Playing the News: Berfrois Interviews Simon Ferrari


by Russell Bennetts

Simon Ferrari is a doctoral student in digital media at the Georgia Institute of Technology. He recently co-authored Newsgames: Journalism at Play with Ian Bogost and Bobby Schweizer. Simon blogs about gaming at Chungking Expresso.


           What are Newsgames? Are they closer in nature to journalism or video games?


           Newsgames are a way of doing journalism with games, so they exist somewhere in-between the two concepts as we usually think of them. This isn’t to say that they fit there neatly. Newsgames call attention to current and past issues that might not have received the scrutiny they deserve, they analyze these issues in ways that the written word or video can’t, they exist on a spectrum between professional and citizen reportage, they can be “hard” or “soft,” relevant or ridiculous. Some newsgames are meant to inform, some to persuade, and some to simply poke fun.


           The book discusses procedural rhetoric as a defining feature of games as separate from other forms of media. Why is this unique to videogames and what can it offer to journalists?


           Procedural rhetoric is the method of making an argument or expressing an idea through rules alone. Strictly speaking, procedural rhetoric isn’t exclusive to games specifically or computation more generally. We can find it in the way religious and secular laws are constructed, how they make their values obvious to us while nevertheless persuading. But, unlike any other expressive medium, videogames are exclusively composed of rules (or code—even the art assets of a videogame exist as code), which is what makes procedural rhetoric so important for them.

“Procedural literacy” is a broader, related concept; it means the ability to read, write, and critique systems of rules/code. It’s our contention that journalists already possess more procedural literacy than the members of most other professions, because (ideally) they attempt to cut through a news event to find the underlying systems that caused it to come about. We think that journalists and videogame designer can learn from each other because of this shared literacy. And we think that journalism would be better served if, for some news stories (those that are heavily based in systems of exchange or law), newsgames were crafted instead of written pieces—precisely because it’s difficult to convey a complex system through a non-procedural expressive format like the written word.


           September 12th is arguably the most famous example of the genre thus far. Why do you think it had such a great impact?


           September 12th remains the best way to explain the genre of newsgames and the concept of procedural rhetoric, which is baffling considering that it’s one of the genre’s first works. One reason is that the war on terror remains one of the primary concerns of many people around the world. This is one of the problems we try to puzzle out in the book: if the news needs to be released quickly in order to maintain relevance, then how can a newsgame designer hope to make a good game in the short amount of time required to beat out the complete saturation of the issue online (which only takes something like 36 hours)? September 12th sidesteps this roadblock by focusing on cyclical or ongoing problems rather than chasing breaking stories.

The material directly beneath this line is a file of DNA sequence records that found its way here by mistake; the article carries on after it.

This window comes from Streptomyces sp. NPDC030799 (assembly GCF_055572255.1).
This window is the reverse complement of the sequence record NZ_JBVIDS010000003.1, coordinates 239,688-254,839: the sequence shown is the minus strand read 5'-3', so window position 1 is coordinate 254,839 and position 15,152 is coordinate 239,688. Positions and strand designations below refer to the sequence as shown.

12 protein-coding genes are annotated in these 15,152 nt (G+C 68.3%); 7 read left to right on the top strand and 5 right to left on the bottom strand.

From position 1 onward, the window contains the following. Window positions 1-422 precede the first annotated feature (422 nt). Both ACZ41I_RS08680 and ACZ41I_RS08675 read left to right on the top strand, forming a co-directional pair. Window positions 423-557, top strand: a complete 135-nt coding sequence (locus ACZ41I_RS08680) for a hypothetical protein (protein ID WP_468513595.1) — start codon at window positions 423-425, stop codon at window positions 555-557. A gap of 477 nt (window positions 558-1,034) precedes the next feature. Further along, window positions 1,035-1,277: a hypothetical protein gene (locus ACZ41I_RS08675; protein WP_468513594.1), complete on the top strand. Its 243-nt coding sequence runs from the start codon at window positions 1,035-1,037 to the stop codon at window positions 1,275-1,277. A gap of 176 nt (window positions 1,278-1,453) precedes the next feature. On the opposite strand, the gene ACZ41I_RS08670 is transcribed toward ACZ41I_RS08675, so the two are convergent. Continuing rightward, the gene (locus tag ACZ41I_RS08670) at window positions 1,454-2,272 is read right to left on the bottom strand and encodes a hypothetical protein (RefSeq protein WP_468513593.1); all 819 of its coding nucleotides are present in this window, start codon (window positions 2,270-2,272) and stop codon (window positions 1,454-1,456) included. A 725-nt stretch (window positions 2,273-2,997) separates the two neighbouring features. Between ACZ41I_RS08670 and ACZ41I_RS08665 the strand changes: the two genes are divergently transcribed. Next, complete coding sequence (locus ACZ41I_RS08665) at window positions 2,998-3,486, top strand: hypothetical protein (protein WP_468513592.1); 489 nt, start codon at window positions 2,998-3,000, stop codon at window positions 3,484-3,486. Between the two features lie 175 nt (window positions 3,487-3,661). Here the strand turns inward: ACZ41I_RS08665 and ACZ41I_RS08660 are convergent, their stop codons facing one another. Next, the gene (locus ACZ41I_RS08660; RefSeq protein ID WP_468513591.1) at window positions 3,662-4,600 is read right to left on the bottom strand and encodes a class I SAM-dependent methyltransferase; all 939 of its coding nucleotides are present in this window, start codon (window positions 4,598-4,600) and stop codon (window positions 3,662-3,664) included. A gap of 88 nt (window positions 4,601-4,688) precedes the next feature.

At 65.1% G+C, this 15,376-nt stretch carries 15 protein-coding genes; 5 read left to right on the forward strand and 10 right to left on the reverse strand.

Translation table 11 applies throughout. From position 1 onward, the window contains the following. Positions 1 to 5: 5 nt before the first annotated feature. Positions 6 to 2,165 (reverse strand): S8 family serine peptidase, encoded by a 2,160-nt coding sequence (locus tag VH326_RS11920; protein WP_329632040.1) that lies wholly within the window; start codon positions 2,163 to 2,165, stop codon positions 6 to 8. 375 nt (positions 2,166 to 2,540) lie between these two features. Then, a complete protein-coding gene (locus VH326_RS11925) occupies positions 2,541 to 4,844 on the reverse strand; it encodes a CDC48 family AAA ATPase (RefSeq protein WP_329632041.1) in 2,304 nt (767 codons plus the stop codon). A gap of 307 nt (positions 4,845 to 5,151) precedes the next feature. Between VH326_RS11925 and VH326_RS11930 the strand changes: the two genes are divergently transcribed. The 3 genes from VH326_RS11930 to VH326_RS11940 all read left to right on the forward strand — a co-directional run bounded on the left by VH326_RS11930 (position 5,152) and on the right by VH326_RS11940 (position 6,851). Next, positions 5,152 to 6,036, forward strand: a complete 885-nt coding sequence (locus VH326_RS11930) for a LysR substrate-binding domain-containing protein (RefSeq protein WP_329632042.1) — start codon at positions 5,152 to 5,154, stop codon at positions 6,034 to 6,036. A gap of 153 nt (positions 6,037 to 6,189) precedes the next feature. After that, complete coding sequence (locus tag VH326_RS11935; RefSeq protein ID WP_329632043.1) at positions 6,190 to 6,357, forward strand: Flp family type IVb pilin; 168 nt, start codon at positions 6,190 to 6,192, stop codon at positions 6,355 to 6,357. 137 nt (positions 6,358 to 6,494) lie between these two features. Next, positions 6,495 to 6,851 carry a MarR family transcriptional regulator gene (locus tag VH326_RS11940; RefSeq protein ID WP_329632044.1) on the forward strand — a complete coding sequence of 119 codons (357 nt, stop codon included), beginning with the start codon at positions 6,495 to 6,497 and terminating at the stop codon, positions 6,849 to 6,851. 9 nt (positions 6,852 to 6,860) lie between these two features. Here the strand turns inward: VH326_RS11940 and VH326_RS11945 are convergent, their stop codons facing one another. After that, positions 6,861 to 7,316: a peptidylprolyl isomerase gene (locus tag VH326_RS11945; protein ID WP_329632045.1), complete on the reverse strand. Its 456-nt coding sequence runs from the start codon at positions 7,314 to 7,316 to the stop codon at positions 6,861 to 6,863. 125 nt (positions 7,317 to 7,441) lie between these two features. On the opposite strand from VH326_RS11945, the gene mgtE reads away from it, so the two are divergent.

Another reason is that the experience is so compact, delivering a strong argument within a few seconds of play. Newsgames need to convince two large groups of people of their worth: core gamers and non-gamers who care about the future of the news. Core gamers come in with an expectation that a game should be fun, and September 12th satisfies that desire by not forcing them to read through a bunch of menus. It provides instant feedback, and it’s impossible to deny that there’s a perverse sort of pleasure produced by the play experience right before the rhetoric sets in.

Non-gamers, on the other hand, come in with a fear that they won’t understand how to play the game because of complicated control schemes. They’re also afraid of a time sink that’s going to eat up hours of their time. The simple clicking input required by September 12th makes it as simple to pick up as Facebook game (or any other casual game), and the short play time means it’s not asking much of a commitment from its players.


           The book introduces a number of categories for newsgames (tabloid, reportage, puzzle etc.). Which types do you envisage becoming popular as valid journalistic tools and which have less to offer?


           The answer here depends on what you count as valid journalistic tools. We can start by defining exactly what we mean by “journalistic.” Journalism as a practice is rooted in a discipline of verification, which simply means gathering as much information from as many viewpoints as is necessary or appropriate. The second factor is transparency, or the practice of making your sources explicit to reveal any potential bias that you’ve introduced into the artifact. Once these two requirements have been satisfied, you’re ready to gauge everyone’s favourite journalistic whipping post: “objectivity.” Objectivity doesn’t exist; it’s an ideal that you strive for through satisfying conditions of verification and transparency.